Cognitive Flexibility and Control is the ability to change what you are thinking about, how you are thinking about it and even what you think about it – in other words, the ability to change your mind. Cognitive flexibility is required in multiple ways throughout the school day.

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Children have to switch mental gears when moving from one subject to another, abandon one way of thinking about a problem when it does not lead to a solution and adopt another way of thinking, and even give up erroneous information to accept new and correct information. Cognitive control is the ability to switch ways of thinking, either automatically or deliberately, in situations requiring flexibility. Cognitive control requires the ability to resist the impulse to perseverate and keep thinking in a previously active but no longer appropriate manner.
5

Multiple Simultaneous Attention

Multiple Simultaneous Attention is the ability to multitask with success. It is the ability to move attention and effort back and forth between two or more activities when engaged in them at the same time. It makes demands on sustained attention, response inhibition and speed of information processing, and also requires planning and strategy.

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ACTIVATE™ exercises multiple simultaneous attention as the tasks presented for students grow more complex. For example, multiple tasks must be performed simultaneously through the two- and three-ball levels of the Catch the Ball™ computer exercise, and through simultaneous searching for two categories of objects at once in the Butterflies computer exercise.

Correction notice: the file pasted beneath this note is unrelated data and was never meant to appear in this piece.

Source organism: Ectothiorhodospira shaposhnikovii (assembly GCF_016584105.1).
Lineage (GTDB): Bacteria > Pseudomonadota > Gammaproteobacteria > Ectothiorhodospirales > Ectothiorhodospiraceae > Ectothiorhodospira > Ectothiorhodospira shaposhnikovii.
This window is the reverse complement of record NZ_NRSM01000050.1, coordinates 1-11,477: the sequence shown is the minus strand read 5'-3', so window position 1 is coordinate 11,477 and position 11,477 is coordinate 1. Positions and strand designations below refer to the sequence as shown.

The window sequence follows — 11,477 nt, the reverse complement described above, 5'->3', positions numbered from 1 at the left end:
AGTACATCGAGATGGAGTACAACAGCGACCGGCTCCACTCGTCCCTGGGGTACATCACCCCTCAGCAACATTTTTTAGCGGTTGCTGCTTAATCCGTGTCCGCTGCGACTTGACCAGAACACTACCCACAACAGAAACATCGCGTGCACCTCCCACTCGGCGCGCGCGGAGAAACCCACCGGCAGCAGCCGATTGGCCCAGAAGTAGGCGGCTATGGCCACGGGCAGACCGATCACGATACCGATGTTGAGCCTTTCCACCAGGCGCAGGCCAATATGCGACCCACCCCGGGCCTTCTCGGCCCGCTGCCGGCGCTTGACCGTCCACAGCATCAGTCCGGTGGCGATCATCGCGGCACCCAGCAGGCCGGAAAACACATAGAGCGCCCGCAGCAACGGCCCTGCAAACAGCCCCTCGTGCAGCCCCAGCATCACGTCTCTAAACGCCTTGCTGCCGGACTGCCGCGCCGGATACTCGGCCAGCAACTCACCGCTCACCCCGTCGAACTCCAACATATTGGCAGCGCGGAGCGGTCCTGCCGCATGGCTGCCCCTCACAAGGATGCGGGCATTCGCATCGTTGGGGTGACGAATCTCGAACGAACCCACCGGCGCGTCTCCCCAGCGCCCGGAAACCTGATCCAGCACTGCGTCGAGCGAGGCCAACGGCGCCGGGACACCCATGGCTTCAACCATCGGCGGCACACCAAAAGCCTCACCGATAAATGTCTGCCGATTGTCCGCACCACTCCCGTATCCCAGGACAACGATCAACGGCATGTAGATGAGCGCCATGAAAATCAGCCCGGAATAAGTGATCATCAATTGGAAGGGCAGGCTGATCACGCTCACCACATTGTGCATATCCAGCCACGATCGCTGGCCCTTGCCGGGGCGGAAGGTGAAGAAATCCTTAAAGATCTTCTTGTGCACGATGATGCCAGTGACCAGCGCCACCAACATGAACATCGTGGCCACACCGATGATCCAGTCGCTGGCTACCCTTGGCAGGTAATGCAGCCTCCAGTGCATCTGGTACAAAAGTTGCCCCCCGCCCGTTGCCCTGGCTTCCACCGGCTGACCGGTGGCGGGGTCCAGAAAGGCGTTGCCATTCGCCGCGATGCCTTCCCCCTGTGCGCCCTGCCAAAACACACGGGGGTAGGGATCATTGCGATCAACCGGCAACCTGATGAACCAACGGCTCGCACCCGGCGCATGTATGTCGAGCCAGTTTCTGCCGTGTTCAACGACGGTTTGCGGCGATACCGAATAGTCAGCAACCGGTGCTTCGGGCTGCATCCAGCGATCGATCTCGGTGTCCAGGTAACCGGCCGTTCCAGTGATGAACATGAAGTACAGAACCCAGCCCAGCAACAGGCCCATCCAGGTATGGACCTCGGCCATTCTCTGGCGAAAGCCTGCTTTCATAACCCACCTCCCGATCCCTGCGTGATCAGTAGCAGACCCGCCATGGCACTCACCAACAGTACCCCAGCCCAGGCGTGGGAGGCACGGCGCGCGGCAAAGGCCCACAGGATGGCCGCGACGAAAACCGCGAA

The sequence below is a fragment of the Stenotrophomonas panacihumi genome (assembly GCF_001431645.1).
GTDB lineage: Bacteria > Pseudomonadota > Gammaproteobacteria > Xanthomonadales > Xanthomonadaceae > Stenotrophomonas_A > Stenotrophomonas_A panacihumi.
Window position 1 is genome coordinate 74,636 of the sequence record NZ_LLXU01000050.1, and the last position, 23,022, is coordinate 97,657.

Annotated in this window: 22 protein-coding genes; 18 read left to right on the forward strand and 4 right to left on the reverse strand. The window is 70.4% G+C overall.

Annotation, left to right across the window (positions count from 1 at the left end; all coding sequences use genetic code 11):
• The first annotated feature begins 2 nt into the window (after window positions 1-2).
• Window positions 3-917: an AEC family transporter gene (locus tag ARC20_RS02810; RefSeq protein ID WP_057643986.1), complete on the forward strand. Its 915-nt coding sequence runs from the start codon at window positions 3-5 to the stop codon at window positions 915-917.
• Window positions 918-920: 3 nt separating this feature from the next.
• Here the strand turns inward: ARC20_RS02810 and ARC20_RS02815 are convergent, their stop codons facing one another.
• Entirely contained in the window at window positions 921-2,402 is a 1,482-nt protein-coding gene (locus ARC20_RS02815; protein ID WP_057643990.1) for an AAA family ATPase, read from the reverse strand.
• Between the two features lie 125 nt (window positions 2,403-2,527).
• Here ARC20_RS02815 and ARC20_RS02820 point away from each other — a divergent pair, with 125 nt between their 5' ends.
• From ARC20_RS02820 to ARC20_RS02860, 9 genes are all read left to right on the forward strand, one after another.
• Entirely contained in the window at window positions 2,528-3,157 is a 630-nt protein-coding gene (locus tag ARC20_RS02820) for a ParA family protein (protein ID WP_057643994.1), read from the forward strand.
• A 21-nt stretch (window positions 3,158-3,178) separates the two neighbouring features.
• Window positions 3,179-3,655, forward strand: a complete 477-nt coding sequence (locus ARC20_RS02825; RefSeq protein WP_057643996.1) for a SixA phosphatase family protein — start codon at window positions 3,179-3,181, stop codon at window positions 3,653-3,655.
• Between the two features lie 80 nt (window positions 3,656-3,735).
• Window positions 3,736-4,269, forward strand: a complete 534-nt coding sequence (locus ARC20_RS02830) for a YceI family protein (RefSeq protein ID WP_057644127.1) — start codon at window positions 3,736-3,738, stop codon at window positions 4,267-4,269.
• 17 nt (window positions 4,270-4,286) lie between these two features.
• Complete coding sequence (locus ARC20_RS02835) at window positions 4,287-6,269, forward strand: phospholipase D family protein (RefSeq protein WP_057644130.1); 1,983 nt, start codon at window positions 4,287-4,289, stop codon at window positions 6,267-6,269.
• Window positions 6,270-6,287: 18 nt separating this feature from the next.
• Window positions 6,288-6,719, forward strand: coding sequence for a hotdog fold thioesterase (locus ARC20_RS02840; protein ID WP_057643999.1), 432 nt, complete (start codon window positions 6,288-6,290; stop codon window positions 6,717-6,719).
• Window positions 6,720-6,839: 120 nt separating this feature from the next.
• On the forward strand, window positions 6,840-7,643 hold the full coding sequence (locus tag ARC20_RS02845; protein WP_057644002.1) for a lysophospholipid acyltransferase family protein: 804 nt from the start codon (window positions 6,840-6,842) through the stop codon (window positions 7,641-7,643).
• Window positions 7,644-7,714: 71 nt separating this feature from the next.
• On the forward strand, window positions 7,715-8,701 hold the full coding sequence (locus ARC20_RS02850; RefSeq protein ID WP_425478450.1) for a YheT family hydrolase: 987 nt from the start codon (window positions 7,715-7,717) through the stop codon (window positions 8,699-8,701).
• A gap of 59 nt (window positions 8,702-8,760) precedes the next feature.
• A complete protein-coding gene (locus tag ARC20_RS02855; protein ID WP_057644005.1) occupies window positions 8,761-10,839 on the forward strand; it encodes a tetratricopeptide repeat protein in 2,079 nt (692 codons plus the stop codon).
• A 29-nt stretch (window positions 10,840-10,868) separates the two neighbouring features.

6

Working Memory

Working Memory refers to the ability to remember instructions or keep information in the mind long enough to perform tasks. We use simple working memory when we look at a phone number and keep it in mind while we dial it. Working memory is the sketch pad of the mind where we put things to think about and manipulate.

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Children have to use their working memory throughout the school day, whether it is keeping in mind instructions, doing arithmetic, working in groups, or even crossing the room to sharpen a pencil. Simple working memory tests are highly correlated with IQ scores. There is evidence that working memory exercises can by themselves produce improvement in the symptoms of Attention Deficit Hyperactivity Disorder, probably because the same areas of the brain are associated with sustained attention, response inhibition and working memory.
7

Category Formation

Category Formation is the ability to organize information, concepts and skills into categories, and forms the cognitive basis for higher-level abilities like applying, analyzing, and evaluating those concepts and skills. Categories are the basis of language and organization of the world.

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Names of things, nouns, represent categories of things. Using categories in organizing incoming information improves processing and memory of information; it facilitates abstract thought. There is a clear association in many scientific studies between use of categories to organize material and the facilitation of thinking about the material. Some children spontaneously use categories much less than others. Butterflies™ is a game specifically designed to enhance a child’s category formation and flexibility.
8

Pattern Recognition & Inductive Thinking

Pattern Recognition and Inductive Thinking is a special ability of the human brain to not only find patterns, but figure out in a logical way what those patterns suggest about what will happen next. In a broad sense, pattern recognition and inductive thinking form the basis for all scientific inquiry.

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These two complex cognitive processes draw on six of the other core cognitive processes. Here we see in action sustained attention, response inhibition, speed of information processing, cognitive flexibility, working memory and category formation in the service of creative problem solving.What Comes Next?™ creates the opportunity for children to exercise the brain systems that both perform and integrate these core cognitive capacities.